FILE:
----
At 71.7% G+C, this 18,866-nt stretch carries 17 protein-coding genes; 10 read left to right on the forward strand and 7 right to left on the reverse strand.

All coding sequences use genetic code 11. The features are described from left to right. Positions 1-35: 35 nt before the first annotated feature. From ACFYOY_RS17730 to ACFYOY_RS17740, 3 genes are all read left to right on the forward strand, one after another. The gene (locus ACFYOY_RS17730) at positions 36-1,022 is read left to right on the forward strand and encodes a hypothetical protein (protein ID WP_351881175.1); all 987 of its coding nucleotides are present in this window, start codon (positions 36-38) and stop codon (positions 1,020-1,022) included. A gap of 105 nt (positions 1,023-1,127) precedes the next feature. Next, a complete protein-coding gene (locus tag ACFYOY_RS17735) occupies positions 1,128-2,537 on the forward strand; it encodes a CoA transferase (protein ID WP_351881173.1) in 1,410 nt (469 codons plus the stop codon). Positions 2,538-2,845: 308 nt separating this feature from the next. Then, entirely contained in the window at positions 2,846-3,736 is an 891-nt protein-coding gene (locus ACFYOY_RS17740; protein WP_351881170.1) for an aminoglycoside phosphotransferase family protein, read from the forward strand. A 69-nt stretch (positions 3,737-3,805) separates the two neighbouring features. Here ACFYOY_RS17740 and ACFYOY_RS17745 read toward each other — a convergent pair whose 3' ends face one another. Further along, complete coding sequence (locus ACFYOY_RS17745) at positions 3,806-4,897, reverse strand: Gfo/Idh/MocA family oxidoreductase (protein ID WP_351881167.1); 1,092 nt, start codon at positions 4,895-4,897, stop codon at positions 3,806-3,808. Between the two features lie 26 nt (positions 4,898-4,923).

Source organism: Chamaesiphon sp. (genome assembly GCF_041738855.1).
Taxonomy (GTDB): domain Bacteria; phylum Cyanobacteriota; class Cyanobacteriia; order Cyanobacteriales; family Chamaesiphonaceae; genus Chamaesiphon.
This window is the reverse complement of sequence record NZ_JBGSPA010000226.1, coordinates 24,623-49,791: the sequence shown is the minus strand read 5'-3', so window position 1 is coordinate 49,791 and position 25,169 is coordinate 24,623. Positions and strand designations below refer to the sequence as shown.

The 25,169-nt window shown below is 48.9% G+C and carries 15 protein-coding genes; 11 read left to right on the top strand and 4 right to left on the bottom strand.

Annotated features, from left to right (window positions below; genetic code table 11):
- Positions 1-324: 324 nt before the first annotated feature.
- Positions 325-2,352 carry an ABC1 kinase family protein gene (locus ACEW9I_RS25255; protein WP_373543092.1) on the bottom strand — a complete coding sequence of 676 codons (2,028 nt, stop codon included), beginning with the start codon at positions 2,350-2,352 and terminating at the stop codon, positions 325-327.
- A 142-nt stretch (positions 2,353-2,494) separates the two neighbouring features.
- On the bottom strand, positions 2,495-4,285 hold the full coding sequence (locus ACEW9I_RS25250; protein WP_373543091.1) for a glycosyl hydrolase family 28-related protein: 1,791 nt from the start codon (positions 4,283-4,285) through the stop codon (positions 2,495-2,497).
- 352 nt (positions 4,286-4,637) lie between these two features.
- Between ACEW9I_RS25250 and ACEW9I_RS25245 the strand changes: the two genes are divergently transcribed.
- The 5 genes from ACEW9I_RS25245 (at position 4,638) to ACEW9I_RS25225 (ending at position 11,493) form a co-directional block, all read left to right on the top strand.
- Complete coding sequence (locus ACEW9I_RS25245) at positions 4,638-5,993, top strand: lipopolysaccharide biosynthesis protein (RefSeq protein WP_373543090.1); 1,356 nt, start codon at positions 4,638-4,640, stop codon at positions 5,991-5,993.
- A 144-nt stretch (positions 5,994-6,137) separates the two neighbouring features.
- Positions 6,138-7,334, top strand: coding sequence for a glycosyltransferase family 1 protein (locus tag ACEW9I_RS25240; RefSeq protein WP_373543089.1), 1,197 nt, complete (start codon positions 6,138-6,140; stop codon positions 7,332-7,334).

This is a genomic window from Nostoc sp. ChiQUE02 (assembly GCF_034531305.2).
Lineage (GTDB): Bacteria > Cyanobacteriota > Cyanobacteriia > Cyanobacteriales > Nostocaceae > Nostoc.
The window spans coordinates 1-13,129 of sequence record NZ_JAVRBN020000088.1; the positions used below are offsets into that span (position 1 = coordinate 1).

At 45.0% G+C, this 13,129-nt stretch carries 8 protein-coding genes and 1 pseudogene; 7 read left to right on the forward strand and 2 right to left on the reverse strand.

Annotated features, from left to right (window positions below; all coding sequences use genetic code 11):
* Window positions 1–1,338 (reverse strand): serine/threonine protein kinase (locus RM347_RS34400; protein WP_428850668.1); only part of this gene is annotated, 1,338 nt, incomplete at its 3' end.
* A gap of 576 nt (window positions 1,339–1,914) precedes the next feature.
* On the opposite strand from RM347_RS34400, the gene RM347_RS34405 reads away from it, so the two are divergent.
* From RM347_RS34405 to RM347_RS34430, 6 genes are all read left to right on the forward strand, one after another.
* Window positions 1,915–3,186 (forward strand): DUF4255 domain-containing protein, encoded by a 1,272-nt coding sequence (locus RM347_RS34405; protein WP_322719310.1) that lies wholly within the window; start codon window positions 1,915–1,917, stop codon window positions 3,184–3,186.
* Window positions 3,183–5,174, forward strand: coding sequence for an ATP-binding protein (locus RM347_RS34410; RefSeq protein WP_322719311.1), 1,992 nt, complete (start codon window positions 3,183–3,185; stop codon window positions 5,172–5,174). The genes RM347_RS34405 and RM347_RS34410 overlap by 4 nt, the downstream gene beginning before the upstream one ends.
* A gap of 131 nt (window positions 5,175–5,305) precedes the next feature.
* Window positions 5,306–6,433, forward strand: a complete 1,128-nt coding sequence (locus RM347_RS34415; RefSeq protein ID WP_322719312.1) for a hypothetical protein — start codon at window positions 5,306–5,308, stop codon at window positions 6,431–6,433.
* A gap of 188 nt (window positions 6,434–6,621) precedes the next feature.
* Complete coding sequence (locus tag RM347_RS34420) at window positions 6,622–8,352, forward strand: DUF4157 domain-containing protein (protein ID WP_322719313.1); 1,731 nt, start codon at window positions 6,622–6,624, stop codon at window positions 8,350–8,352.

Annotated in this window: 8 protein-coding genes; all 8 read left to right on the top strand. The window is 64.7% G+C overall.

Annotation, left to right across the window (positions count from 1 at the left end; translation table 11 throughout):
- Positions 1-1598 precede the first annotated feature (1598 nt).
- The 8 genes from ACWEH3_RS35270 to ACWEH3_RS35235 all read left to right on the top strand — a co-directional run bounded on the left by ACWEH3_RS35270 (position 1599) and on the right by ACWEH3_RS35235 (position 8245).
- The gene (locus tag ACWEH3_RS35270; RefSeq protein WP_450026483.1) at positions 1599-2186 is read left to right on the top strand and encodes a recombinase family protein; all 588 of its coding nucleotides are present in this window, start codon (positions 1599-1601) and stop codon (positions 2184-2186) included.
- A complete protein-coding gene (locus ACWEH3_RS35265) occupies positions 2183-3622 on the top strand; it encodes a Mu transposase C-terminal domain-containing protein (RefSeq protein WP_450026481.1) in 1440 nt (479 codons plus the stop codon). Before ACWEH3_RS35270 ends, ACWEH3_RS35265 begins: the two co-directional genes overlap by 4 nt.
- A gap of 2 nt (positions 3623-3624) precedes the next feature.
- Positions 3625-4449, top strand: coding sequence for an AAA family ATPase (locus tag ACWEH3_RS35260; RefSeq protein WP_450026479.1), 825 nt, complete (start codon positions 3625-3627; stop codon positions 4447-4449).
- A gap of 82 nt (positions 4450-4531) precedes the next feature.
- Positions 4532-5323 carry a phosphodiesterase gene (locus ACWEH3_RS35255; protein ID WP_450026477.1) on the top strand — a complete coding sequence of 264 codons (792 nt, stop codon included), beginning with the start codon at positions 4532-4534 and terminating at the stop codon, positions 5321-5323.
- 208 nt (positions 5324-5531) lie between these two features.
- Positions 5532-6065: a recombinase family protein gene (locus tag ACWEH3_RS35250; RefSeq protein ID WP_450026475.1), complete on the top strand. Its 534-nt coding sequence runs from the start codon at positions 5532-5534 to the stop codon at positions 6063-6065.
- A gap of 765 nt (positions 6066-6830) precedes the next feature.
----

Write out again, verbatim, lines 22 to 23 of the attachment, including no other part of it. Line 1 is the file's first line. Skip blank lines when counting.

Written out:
Annotated features, from left to right (window positions below; all coding sequences use genetic code 11):
* Window positions 1–1,338 (reverse strand): serine/threonine protein kinase (locus RM347_RS34400; protein WP_428850668.1); only part of this gene is annotated, 1,338 nt, incomplete at its 3' end.